Defendant has filed a motion to dismiss the Amended Complaint pursuant to Federal Rule of Civil Procedure 12(b)(6). In addressing such motions, the Court must accept "all factual allegations in the complaint as true, and draw[] all reasonable inferences in the plaintiff's favor." Holmes v. Grubman, 568 F.3d 329, 335 (2d Cir. 2009). This tenet does not apply to legal conclusions. Ashcroft v. Iqbal, 556 U.S. 662, 678 (2009). "Threadbare recitals of the elements of a cause of action, supported by mere conclusory statements, do not suffice." Id. at 678. "To survive a motion to dismiss, a complaint must contain sufficient factual matter, accepted as true, to state a claim to relief that is plausible on its face." Id . (quoting Bell Atl. v. Twombly, 550 U.S. 544, 570 (2007)). When, as here, the Plaintiff proceeds pro se, the Court must "construe [the complaint] broadly, and interpret [it] to raise the strongest arguments that [it] suggests.'" Weixel v. Bd. of Educ. of N.Y., 287 F.3d 138, 146 (2d Cir. 2002) (quoting Cruz v. Gomez, 202 F.3d 593, 597 (2d Cir. 2000)). "This is especially true when dealing with pro se complaints alleging civil rights violations." Id.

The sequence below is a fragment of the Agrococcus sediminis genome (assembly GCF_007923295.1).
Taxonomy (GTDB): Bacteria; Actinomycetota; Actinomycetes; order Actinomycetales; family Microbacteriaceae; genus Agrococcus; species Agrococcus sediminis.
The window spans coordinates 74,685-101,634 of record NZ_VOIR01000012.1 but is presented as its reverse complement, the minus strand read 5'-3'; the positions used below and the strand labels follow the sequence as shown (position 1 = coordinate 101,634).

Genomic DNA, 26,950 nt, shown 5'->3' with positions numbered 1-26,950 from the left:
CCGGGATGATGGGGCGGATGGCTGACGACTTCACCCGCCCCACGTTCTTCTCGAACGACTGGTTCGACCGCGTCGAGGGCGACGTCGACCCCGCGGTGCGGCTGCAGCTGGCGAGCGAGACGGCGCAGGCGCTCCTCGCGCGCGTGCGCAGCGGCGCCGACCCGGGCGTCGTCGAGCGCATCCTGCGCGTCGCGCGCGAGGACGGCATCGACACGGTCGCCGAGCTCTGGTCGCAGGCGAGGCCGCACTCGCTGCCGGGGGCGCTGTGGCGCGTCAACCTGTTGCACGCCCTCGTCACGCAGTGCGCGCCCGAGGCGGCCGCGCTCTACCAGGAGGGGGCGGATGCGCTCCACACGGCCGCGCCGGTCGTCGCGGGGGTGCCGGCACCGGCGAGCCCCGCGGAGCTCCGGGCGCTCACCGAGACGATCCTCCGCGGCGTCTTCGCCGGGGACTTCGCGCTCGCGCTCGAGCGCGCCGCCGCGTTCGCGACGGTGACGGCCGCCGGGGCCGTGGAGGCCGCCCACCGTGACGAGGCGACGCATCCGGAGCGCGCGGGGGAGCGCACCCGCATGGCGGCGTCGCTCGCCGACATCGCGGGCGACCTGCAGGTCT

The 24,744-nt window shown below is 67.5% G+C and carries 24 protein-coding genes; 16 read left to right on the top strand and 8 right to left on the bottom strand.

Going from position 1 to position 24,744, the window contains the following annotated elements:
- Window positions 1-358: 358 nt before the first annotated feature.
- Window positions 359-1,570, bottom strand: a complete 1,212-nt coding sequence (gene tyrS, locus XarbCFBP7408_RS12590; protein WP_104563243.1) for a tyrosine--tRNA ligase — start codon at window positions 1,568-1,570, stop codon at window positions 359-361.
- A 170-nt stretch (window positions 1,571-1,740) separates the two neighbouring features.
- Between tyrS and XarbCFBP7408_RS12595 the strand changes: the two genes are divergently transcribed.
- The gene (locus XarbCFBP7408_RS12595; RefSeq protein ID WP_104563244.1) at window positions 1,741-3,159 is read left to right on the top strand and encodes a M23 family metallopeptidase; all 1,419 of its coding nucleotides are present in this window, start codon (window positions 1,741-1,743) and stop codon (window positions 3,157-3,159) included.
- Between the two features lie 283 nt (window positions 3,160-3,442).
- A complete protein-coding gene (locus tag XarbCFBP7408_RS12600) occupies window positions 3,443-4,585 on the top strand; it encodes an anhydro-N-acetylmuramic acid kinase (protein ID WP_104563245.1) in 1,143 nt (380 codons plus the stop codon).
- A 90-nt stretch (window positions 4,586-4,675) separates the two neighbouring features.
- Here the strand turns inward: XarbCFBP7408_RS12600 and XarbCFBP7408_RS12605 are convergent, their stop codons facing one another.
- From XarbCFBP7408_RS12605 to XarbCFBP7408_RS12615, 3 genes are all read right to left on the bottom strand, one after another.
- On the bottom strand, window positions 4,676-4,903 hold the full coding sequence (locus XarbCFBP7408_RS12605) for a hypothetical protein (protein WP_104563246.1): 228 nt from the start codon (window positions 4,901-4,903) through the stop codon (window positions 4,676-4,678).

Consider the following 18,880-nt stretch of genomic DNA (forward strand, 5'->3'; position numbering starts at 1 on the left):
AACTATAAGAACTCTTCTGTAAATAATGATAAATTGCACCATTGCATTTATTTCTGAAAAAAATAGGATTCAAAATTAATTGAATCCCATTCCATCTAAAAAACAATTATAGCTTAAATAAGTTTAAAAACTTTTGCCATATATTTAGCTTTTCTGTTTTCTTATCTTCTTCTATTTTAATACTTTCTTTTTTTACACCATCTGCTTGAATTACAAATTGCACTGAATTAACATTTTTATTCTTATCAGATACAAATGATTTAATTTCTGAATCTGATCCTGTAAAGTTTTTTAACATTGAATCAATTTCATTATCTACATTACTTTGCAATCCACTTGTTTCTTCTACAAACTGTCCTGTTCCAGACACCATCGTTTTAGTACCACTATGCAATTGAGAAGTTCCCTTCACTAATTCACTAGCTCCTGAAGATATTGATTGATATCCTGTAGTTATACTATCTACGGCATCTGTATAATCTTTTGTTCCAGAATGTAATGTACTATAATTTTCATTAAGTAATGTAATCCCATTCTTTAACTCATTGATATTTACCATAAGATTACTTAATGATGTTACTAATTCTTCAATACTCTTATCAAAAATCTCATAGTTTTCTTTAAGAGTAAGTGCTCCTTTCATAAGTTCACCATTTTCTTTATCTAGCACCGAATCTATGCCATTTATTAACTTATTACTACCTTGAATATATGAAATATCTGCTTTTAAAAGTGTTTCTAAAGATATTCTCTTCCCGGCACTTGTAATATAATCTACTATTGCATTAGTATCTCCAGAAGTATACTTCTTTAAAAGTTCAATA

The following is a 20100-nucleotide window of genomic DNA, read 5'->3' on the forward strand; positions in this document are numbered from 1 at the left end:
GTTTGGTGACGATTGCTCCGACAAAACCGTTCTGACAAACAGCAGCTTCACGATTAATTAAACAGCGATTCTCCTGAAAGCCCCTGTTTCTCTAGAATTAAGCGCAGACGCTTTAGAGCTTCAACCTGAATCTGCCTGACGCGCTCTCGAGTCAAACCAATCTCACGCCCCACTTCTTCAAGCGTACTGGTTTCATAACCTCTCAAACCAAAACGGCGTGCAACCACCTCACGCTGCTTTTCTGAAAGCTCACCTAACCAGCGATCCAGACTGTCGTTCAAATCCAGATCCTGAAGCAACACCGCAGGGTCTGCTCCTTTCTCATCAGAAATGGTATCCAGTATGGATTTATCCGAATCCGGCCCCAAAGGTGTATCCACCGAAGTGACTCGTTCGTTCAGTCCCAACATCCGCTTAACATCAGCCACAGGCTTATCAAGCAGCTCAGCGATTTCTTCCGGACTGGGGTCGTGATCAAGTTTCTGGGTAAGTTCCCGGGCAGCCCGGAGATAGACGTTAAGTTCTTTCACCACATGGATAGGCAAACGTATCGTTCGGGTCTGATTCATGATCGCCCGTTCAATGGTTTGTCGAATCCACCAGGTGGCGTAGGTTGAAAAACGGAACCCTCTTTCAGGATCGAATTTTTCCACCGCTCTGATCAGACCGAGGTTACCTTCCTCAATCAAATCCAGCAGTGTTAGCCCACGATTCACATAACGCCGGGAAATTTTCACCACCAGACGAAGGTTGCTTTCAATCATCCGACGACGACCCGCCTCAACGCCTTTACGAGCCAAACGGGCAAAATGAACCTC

B. Motion to Amend

Plaintiff seeks leave to file an second amended complaint. Federal Rule of Civil Procedure 15(a)(1) permits a party to "amend its pleading once as a matter of course within: (A) 21 days after serving it, or (B) if the pleading is one to which a responsive pleading is required, 21 days after service of a responsive pleading or 21 days after service of a motion under Rule 12(b), (e), or (f), whichever is earlier." FED. R. CIV. P. 15(a)(1)(A-B). All other amendments to pleading may be filed "only with the opposing party's consent or the court's leave." FED. R. CIV. P. 15(a)(2). A "court should freely give leave when justice so requires." Id . "Where the amended portion of the complaint would fail to state a cause of action, however, the district court may deny the party's request to amend." Parker v. Columbia Pictures Indus., 204 F.3d 326, 339 (2d Cir. 2000). Courts have a "good reason to deny leave to amend... when such leave would be futile." Acito v. IMCERA Group, 47 F.3d 47, 55 (2d Cir. 1995).


A. Defendant's Motion

Defendant seeks dismissal on various grounds, which the Court will address as appropriate.

1. Judicial Immunity